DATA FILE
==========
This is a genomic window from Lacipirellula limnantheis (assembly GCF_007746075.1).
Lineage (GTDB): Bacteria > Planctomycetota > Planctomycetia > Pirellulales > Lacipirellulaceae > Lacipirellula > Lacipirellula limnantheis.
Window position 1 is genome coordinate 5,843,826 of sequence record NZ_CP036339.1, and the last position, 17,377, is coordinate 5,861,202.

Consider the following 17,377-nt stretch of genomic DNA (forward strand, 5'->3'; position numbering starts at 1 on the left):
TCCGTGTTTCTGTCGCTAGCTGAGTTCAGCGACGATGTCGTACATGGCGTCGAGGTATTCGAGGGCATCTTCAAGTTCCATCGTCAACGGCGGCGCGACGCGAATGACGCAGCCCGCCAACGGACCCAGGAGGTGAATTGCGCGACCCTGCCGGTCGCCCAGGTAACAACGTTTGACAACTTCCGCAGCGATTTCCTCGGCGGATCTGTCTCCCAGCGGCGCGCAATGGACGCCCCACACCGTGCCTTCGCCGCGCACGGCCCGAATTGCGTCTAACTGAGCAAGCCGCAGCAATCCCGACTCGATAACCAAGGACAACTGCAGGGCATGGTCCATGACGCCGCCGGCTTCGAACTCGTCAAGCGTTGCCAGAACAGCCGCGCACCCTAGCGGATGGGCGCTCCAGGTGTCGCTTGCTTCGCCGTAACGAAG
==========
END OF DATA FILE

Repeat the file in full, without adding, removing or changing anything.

This is a genomic window from Lacipirellula limnantheis (assembly GCF_007746075.1).
Lineage (GTDB): Bacteria > Planctomycetota > Planctomycetia > Pirellulales > Lacipirellulaceae > Lacipirellula > Lacipirellula limnantheis.
Window position 1 is genome coordinate 5,843,826 of sequence record NZ_CP036339.1, and the last position, 17,377, is coordinate 5,861,202.

Consider the following 17,377-nt stretch of genomic DNA (forward strand, 5'->3'; position numbering starts at 1 on the left):
TCCGTGTTTCTGTCGCTAGCTGAGTTCAGCGACGATGTCGTACATGGCGTCGAGGTATTCGAGGGCATCTTCAAGTTCCATCGTCAACGGCGGCGCGACGCGAATGACGCAGCCCGCCAACGGACCCAGGAGGTGAATTGCGCGACCCTGCCGGTCGCCCAGGTAACAACGTTTGACAACTTCCGCAGCGATTTCCTCGGCGGATCTGTCTCCCAGCGGCGCGCAATGGACGCCCCACACCGTGCCTTCGCCGCGCACGGCCCGAATTGCGTCTAACTGAGCAAGCCGCAGCAATCCCGACTCGATAACCAAGGACAACTGCAGGGCATGGTCCATGACGCCGCCGGCTTCGAACTCGTCAAGCGTTGCCAGAACAGCCGCGCACCCTAGCGGATGGGCGCTCCAGGTGTCGCTTGCTTCGCCGTAACGAAG